Also, I know plenty of people who have had hysterectomies either after they've passed childbearing age or because they don't intend to have children.
     
  13. RD

    RD Are you dead yet?

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    I get miffed at people looking down on me for owning an intact dog. My dog, my choice. My intact dog does not bother anybody. He is not a humper. He is not pushy or hormonal. He does some typical intact male things (marks new territory, but only outdoors. sniffs at everything, etc.) but that doesn't bother me much. He usually stops when I tell him to.

    If he plays with a female dog over 6 months old, I ALWAYS ask if she has been spayed. If not, no play. I don't let him play with other intact males that I do not know well. I DO let him offlead in parks. He doesn't bother anyone else's dogs, because he is so focused on his game of frisbee or doing some obedience work. Besides that, I have never seen anyone foolish enough to bring their bitch in season to the dog park and let her go.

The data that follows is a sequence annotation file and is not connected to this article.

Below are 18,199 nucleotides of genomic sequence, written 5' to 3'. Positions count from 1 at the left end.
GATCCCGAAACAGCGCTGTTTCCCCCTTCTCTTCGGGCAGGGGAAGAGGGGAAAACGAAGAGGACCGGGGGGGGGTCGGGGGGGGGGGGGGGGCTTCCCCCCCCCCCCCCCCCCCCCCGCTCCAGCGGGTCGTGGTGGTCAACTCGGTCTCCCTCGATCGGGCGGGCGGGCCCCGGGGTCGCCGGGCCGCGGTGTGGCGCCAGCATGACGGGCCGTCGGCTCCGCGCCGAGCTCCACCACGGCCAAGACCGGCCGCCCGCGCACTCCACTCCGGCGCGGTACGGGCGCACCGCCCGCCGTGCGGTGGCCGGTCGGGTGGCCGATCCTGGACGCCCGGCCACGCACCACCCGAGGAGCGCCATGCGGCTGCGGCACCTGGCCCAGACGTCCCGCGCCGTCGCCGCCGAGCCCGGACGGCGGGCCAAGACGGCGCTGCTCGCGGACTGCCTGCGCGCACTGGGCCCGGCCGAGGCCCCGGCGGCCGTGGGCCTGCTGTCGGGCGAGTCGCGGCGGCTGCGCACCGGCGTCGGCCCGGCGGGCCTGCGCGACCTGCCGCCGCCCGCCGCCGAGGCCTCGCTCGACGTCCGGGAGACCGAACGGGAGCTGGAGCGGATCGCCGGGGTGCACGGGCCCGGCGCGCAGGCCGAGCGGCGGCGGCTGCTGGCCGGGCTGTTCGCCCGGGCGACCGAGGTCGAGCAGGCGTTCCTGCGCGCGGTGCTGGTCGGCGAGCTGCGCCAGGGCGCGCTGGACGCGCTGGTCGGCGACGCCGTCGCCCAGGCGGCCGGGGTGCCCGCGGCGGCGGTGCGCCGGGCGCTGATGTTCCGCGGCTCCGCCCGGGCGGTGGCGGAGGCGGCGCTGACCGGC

I'm involved in training rescue dogs. I KNOW what irresponsible ownership causes. All the more reason for me to be responsible with my intact dog. I've had him for 2 years and he's never run away. He has gotten out of the yard, yes, but he knows how to come when called. If he was the type to bolt and run away the instant a door or gate swung open, he would be gated off into only certain rooms of the house like my Papillon (who WILL bolt and run) is.

    He may be neutered in the future. He may not. If he needs to go under anesthesia for any reason, I would consider it. If not, why bother? It's not a huge deal to me and it won't make a big difference in my dog or the way I contain him.
     
  14. Cheetah

    Cheetah Fluffy Corgi Addict